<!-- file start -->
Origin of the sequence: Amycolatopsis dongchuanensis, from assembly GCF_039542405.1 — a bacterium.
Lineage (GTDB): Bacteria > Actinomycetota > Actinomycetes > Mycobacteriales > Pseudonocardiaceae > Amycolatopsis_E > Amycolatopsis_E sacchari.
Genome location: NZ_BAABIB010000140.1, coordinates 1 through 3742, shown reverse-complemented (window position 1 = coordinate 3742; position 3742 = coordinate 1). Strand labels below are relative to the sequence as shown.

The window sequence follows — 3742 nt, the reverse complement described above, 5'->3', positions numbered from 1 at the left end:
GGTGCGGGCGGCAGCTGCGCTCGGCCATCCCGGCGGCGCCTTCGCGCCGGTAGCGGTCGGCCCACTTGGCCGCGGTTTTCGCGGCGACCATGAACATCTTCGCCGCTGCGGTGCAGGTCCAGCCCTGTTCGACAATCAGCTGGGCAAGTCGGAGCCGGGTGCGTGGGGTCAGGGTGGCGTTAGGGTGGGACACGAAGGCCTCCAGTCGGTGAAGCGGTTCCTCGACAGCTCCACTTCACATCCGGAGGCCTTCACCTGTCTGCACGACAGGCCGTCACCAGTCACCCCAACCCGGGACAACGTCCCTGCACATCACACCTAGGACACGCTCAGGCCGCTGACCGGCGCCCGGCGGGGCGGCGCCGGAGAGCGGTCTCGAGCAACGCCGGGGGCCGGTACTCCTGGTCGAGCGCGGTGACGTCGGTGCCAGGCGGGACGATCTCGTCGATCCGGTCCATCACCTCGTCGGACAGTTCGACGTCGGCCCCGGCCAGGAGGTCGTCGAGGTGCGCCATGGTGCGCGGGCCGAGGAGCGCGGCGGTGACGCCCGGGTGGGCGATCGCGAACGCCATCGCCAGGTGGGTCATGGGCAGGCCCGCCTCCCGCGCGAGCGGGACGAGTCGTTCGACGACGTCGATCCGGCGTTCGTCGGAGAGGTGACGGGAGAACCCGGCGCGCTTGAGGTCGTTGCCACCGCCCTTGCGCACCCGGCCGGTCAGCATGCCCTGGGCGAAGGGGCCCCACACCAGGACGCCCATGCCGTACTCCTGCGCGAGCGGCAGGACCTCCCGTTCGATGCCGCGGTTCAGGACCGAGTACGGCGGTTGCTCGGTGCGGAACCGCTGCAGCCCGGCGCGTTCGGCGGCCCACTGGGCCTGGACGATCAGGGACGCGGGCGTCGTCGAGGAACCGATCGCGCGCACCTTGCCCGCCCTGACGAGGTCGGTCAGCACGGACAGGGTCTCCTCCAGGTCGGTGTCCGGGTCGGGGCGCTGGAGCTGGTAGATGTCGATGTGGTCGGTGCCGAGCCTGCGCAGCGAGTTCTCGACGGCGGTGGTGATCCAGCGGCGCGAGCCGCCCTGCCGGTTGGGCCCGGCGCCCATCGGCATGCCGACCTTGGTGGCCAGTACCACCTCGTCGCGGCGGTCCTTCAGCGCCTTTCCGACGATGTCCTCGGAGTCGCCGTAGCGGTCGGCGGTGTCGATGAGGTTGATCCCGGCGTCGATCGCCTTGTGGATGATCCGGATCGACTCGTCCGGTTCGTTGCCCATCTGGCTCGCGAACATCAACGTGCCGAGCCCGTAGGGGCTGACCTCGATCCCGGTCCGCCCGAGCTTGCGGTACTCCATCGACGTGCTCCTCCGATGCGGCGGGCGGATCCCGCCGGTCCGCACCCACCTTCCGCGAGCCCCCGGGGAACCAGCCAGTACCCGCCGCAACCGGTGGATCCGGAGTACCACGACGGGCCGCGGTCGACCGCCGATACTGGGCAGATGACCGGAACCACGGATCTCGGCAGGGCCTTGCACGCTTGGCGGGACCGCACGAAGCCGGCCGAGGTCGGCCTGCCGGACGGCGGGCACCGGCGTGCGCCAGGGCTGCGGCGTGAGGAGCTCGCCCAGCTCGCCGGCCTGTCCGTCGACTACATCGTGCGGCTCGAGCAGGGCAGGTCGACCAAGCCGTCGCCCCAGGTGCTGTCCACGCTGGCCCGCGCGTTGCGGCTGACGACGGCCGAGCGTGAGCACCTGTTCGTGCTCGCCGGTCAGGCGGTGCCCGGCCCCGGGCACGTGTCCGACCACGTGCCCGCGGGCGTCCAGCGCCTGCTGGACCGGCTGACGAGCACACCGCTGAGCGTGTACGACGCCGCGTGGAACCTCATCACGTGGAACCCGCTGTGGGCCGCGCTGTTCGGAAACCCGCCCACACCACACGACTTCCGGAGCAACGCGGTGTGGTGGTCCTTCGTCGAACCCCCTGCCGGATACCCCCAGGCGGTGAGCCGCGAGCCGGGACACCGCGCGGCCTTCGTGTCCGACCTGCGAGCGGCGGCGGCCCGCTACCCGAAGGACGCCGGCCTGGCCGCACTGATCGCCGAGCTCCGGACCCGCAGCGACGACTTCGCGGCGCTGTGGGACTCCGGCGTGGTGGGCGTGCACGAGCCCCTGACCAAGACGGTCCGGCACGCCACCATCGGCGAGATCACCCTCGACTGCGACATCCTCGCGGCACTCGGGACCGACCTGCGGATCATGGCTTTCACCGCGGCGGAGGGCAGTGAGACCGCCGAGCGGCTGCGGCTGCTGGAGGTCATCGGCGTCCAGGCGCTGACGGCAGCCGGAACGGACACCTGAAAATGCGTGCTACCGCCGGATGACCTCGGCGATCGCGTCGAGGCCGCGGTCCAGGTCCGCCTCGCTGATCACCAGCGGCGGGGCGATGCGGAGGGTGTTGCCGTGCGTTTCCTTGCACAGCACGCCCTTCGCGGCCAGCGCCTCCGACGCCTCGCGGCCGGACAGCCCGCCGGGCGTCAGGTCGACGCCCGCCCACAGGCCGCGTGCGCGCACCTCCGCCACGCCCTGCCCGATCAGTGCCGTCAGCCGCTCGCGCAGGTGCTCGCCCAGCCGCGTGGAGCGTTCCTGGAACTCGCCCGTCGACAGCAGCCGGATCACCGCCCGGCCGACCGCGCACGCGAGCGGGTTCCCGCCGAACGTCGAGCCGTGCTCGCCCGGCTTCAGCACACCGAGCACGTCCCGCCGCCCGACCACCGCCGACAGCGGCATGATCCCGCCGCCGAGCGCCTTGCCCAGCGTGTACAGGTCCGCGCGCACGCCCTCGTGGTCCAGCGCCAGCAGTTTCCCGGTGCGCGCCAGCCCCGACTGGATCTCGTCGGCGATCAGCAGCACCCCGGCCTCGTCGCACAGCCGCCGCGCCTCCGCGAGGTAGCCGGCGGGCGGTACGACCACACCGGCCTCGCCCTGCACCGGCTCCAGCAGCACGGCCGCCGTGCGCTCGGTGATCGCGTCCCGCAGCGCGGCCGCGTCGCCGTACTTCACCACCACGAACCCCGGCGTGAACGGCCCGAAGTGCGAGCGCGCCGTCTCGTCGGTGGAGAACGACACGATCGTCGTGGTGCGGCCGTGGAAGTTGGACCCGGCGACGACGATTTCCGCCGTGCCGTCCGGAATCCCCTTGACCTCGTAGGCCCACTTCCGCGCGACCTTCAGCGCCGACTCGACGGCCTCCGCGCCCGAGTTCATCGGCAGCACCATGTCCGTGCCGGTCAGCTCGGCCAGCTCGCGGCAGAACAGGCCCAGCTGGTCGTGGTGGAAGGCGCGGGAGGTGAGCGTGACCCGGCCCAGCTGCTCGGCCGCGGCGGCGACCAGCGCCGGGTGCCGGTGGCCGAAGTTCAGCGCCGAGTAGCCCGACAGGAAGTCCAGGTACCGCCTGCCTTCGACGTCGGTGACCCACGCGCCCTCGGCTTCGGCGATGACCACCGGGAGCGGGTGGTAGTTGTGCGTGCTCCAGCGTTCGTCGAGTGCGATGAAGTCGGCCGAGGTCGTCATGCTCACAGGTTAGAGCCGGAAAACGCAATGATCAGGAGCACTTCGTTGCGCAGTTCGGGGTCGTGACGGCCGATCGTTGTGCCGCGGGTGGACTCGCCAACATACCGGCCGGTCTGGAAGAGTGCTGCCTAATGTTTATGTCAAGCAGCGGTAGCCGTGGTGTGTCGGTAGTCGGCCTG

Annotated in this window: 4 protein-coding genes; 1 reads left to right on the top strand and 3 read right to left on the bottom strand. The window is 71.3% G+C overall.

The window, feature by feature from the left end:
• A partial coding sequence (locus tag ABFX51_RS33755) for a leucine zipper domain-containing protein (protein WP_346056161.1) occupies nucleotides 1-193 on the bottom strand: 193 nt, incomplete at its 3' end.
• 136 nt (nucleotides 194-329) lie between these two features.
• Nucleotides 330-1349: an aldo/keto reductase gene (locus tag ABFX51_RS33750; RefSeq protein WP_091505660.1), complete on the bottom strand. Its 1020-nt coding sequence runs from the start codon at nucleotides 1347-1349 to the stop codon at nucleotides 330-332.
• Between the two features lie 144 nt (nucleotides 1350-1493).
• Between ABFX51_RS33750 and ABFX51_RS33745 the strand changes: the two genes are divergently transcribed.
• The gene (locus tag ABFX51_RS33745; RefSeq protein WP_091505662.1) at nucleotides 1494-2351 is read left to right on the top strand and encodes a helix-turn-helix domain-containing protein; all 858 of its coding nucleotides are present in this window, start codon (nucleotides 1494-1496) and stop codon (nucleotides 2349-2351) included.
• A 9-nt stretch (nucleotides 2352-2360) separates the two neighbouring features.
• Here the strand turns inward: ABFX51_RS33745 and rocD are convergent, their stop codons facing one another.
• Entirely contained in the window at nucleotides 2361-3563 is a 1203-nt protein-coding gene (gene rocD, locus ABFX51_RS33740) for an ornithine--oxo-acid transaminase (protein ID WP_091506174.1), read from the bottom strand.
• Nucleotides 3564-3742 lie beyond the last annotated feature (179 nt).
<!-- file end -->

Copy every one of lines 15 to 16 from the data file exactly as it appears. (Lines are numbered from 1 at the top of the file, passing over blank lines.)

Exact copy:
• Here the strand turns inward: ABFX51_RS33745 and rocD are convergent, their stop codons facing one another.
• Entirely contained in the window at nucleotides 2361-3563 is a 1203-nt protein-coding gene (gene rocD, locus ABFX51_RS33740) for an ornithine--oxo-acid transaminase (protein ID WP_091506174.1), read from the bottom strand.